“We’re going to communicate better if the crowd is not in the game,” King said. “If it’s a fast-tempo offense, that’s where it’s going to be a little difficult for us.”

Armstrong brings a different kind of tempo — an ability to extend plays. That allows the 6-foot-1, 220-pound junior to find star receiver Jordan Westerkamp on improvised routes. Those types of broken plays burned Iowa a year ago. Pained Hawkeye fans probably tried to forget Armstrong rolling right and hitting Taariq Allen, who crept behind four confused Hawkeye defenders, for a 34-yard touchdown to cut into Iowa's 24-7, late-third-quarter lead.

“When he improvises and gets out — in the last play of the game last year, we let him out of the pocket and we paid for it,” Ferentz said. “That's usually not a good thing, and he makes good decisions when he gets outside.”

So ... get pressure on Armstrong, right?

Easier said than done. Iowa ranks last in the Big Ten in tackles for loss (4.7 a game); Nebraska leads the league in fewest sacks allowed (1.2 a game). The Hawkeyes have lacked pressure with their four-man defensive front, especially since defensive end Drew Ott tore an ACL on Oct. 10.

Buckle up.

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The Iowa running back discusses Nebraska, red-zone offense.

A lot of unfinished business

The Hawkeyes have already clinched the outright Big Ten West title, so they’re locked into a spot in the conference title game. Nebraska is fighting for bowl eligibility.

But there’s no looking ahead. Nebraska 37, Iowa 34 still leaves a mark in Iowa City one year later.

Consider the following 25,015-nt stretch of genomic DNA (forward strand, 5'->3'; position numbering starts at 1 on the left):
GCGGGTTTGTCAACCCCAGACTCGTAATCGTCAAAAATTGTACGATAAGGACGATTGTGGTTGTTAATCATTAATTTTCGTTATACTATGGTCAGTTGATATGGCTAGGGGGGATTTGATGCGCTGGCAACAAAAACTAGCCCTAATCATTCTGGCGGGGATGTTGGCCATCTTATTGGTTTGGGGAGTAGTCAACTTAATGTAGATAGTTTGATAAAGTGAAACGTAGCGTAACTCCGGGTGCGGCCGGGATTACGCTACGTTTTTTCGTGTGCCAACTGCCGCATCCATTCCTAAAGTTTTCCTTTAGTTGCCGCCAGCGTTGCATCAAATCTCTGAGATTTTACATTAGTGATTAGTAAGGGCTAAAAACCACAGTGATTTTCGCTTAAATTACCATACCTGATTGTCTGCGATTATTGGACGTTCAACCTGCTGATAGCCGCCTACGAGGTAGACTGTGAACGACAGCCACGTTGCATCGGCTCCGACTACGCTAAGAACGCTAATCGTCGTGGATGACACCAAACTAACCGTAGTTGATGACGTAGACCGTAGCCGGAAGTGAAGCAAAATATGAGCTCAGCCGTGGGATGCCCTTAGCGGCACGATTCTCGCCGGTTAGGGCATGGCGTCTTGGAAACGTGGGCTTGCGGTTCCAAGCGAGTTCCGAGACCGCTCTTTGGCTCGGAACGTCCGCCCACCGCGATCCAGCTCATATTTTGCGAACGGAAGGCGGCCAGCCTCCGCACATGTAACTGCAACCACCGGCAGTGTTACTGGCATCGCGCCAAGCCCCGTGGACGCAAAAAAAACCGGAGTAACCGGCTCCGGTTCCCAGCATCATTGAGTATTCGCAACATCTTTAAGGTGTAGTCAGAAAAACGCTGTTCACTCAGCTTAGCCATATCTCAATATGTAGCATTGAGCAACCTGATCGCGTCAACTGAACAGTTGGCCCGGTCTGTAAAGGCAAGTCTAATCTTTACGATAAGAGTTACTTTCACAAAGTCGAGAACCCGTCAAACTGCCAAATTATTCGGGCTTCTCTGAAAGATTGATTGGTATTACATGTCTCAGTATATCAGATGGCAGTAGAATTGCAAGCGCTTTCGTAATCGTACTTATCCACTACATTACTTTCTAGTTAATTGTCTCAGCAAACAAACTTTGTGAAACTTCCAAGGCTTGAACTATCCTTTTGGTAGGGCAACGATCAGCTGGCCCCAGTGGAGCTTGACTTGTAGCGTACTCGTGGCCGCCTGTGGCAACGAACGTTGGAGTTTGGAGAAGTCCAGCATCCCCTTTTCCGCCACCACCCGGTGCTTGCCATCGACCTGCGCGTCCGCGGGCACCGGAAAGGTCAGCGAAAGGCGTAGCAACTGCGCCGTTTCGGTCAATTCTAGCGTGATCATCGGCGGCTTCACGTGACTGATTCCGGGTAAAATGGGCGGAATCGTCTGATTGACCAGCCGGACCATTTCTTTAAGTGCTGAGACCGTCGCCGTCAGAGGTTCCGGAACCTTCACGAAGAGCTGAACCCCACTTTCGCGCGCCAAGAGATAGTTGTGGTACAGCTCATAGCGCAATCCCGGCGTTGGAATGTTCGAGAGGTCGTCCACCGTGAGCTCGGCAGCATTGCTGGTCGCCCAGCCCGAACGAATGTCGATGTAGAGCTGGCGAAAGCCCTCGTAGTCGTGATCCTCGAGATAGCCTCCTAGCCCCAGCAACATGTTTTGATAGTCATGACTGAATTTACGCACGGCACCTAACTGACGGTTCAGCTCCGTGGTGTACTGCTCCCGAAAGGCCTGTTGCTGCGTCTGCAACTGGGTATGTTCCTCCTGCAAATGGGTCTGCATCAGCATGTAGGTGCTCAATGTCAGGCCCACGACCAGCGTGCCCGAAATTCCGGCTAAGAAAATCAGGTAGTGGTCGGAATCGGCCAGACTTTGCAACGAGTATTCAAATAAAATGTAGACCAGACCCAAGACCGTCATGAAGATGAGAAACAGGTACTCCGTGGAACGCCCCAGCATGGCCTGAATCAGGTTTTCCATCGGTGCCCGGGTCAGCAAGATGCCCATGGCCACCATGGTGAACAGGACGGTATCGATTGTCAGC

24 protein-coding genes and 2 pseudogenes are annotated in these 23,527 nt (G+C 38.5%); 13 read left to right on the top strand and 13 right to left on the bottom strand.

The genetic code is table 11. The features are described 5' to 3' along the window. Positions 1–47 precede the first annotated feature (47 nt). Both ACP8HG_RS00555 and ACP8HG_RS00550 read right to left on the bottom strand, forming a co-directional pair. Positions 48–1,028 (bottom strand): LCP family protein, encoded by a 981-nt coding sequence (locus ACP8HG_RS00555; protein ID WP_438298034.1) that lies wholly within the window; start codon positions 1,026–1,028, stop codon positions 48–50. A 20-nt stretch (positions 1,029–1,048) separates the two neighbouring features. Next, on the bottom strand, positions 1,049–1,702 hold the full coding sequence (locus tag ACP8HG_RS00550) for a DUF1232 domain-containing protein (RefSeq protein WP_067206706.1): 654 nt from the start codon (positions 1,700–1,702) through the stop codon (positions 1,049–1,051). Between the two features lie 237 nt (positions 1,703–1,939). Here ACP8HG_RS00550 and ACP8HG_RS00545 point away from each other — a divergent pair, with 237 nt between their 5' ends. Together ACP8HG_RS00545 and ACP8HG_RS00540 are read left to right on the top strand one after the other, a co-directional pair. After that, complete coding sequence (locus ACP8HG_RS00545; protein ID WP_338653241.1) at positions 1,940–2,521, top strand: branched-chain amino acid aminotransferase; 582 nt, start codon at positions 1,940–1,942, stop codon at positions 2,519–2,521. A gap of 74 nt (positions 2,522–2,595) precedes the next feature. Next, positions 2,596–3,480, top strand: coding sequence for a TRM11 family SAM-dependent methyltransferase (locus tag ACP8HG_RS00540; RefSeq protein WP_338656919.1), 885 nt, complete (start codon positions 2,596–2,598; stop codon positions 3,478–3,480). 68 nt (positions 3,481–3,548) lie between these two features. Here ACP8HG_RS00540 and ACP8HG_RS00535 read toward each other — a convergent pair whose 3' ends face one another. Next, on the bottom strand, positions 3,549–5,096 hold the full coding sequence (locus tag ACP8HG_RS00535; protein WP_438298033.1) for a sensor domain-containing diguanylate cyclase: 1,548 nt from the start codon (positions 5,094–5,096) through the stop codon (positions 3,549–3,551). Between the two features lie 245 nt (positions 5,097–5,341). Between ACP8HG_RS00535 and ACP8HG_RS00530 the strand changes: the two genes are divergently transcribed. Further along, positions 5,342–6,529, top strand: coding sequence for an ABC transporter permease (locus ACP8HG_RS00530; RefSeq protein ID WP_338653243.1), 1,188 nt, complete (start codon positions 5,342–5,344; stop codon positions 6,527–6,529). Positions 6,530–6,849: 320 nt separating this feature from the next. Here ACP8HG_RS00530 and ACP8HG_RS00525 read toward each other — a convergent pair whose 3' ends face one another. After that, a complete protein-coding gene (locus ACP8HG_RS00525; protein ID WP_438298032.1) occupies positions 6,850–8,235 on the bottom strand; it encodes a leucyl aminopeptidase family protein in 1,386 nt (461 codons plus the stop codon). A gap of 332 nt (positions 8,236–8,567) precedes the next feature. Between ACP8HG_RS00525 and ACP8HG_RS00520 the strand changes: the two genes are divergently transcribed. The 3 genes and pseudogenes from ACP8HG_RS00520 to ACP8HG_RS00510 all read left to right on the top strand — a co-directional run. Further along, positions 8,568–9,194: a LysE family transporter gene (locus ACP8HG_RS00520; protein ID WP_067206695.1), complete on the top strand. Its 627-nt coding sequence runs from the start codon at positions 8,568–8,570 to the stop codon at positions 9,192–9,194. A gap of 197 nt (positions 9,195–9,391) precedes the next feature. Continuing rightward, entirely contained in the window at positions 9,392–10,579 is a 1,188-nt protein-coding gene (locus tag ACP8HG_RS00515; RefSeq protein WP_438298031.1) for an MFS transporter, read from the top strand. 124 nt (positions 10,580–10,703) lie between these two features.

“They earned it last year,” offensive lineman Cole Croston said. “We’re looking forward to getting them this year.”

The defensive challenge blocking Iowa's path to 12-0 has been detailed. The oddsmakers say this one’s a virtual toss-up. But let’s not forget the offense (averaging 34.2 points a game) and overall intangibles that have fueled the Hawkeyes' perfect 11-game run.

Iowa hasn’t lost the turnover margin in any game during Big Ten play. The offense has converted 34 of 48 red-zone trips with touchdowns, with only one turnover. A year ago in the season finale alone, then-quarterback Jake Rudock committed two turnovers inside Nebraska’s 10-yard line.

“We’ve done a really good job understanding every Big Ten game of the season is going to be hard-fought,” Iowa center Austin Blythe said. “It’s going to go down to all four quarters.”

Iowa’s 2015 season has been about finishing. To get this far and wind up 11-1 wouldn’t be acceptable, given the effort spent.

“It’s either we win or we lose. For us, winning is everything,” running back Jordan Canzeri said. “To lose would just take it all away from us for what we want to accomplish.”

Canzeri had a key 37-yard, fourth-quarter run in Iowa’s last trip to Lincoln in 2013. Iowa won that game behind a phenomenal defensive performance from senior linebackers Anthony Hitchens, Christian Kirksey and James Morris. The score: Hawkeyes 38, Huskers 17.

There’s that magic number — 17 points allowed. Which of the last two Iowa defensive histories will repeat itself on Black Friday?

The nation, and the College Football Playoff committee, will be curiously watching.

“We didn’t finish last year. We’ve done a good job of doing that so far this year,” Lomax said. “So it’s only right that we come out here and be able to finish this game.”

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The Iowa safety touches on Tommy Armstrong, the affect of crowd noise.

FRIDAY'S GAME

Matchup: No. 3 Iowa (11-0, 7-0 Big Ten) at Nebraska (5-6, 3-4)

When/where: Memorial Stadium, Lincoln, Neb.

Time/TV: ABC (Announcers: Adam Amin, Kelly Stouffer)

The line: Iowa by 2

Weather: Cloudy and windy, with temperatures in the high 20s.